On January 7, 2016, the Department of Health and Human Services, Office of Inspector General (OIG) issued Advisory Opinion 16-01 [PDF], approving yet another insurer’s proposed contract with a preferred hospital network. The advisory opinion is one in a series of OIG Advisory Opinions addressing preferred hospital network discounts under the anti-kickback statute and the civil monetary penalty prohibition against inducements to beneficiaries. The OIG again concludes that a Medigap insurer's contract with a preferred hospital network to receive discouts on Medicareinpatient deductibles poses a low risk of fraud and abuse.

The Medigap insurers requesting the advisory opinion proposed to contract with a network of preferred hospitals for discounts on Medicare inpatient deductibles for their policyholders and to provide a premium credit to policyholders who use a preferred hospital for inpatient stays. The preferred hospitals would provide up to 100 percent discounts on Part A inpatient deductibles incurred by policyholders. The requestors would be relieved from paying the discounted amount, but would pay the preferred hospital network a fee for administrative services with each discount received. The arrangement would not affect the policyholders’ liability to pay for covered services. Policyholders would receive a portion of the savings resulting from their use of a preferred hospital and would be well-informed of this arrangement through notification letters and biannual updates.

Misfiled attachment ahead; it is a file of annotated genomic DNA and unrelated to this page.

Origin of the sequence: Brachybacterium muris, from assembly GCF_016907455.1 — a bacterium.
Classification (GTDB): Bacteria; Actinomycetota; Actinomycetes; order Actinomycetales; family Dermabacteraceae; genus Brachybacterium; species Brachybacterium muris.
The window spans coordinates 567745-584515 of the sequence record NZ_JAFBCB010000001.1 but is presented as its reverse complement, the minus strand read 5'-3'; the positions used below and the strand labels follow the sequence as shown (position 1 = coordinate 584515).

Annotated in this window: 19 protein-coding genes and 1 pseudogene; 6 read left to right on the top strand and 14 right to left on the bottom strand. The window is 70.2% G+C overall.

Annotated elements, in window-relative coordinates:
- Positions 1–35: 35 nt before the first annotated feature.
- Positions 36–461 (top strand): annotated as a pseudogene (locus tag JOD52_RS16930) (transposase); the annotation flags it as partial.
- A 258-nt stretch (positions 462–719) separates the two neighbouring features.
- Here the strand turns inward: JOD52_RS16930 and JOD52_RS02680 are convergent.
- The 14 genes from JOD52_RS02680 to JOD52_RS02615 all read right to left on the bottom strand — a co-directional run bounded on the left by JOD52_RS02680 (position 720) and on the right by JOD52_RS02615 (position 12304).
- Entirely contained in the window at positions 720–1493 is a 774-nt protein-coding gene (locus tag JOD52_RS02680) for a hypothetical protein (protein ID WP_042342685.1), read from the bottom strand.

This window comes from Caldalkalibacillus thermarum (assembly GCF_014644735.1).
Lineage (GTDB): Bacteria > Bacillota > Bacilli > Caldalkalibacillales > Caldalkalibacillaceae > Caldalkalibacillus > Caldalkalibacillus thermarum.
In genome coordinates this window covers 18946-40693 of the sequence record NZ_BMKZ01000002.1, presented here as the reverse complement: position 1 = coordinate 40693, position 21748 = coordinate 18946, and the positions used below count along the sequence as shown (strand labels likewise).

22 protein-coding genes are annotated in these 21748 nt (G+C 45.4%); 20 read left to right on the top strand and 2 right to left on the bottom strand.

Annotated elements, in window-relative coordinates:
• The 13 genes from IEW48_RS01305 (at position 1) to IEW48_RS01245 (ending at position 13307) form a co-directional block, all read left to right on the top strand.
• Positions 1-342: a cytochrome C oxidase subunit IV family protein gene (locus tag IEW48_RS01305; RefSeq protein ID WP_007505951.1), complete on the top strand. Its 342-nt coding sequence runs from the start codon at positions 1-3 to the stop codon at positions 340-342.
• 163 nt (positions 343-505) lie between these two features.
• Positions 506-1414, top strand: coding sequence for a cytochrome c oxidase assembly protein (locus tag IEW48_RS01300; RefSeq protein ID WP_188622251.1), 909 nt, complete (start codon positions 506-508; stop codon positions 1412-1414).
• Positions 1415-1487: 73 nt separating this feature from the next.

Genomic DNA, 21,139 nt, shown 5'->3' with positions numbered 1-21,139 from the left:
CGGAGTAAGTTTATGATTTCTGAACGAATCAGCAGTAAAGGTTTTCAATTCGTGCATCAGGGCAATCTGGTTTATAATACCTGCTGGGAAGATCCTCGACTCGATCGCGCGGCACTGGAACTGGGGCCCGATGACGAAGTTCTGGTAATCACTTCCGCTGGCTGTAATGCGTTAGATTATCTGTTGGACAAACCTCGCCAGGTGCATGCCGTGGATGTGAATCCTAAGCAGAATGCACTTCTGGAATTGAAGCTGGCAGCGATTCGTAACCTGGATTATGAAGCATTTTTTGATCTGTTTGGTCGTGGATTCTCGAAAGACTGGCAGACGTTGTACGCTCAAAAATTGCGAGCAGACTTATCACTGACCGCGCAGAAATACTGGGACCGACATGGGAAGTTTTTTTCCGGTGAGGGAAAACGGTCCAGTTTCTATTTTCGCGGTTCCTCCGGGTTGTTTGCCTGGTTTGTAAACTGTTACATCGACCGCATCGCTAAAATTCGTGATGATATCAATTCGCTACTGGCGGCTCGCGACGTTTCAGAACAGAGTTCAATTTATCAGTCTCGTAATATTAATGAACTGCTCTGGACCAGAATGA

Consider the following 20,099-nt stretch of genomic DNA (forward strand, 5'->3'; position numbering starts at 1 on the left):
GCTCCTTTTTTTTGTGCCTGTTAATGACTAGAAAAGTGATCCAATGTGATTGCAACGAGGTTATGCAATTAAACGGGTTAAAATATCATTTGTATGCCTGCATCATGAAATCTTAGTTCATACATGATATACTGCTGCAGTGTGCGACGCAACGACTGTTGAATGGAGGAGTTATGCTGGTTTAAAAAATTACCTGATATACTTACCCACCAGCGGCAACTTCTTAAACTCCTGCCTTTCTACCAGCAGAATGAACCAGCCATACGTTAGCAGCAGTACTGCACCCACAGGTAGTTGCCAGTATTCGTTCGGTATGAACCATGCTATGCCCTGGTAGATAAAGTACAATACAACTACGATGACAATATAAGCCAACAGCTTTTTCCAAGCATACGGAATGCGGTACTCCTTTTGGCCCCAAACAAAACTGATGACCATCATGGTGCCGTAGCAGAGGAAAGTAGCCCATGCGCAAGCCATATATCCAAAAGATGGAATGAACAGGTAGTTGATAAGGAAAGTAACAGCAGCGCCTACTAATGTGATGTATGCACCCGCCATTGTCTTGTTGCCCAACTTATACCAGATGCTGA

The OIG concluded that it would not impose administrative sanctions under either the anti-kickback statute or the civil monetary penalty prohibition against inducements to beneficiaries because the premium credit presented a sufficiently low risk of fraud and abuse and the potential for savings for beneficiaries. The OIG noted:

  • The per-service Medicare payments would not be affected by the discounts and premium credits.

  • It is unlikely that the arrangement would increase utilization because the discount applies only to the portion of the cost-sharing obligation that the insurer is obligated to cover.

  • It is unlikely to affect competition because the preferred hospital network would be open to “any accredited, Medicare-certified hospital that meets the requirements of applicable state laws and that contractually agrees to discount all or a portion of the Part A deductibles for Policyholders.”

  • It is unlikely to affect professional medical judgment because physicians and surgeons would not receive remuneration. In addition, requestors would make clear to policyholders that they may choose to be treated at a non-network hospital without sustaining further out-of-pocket costs.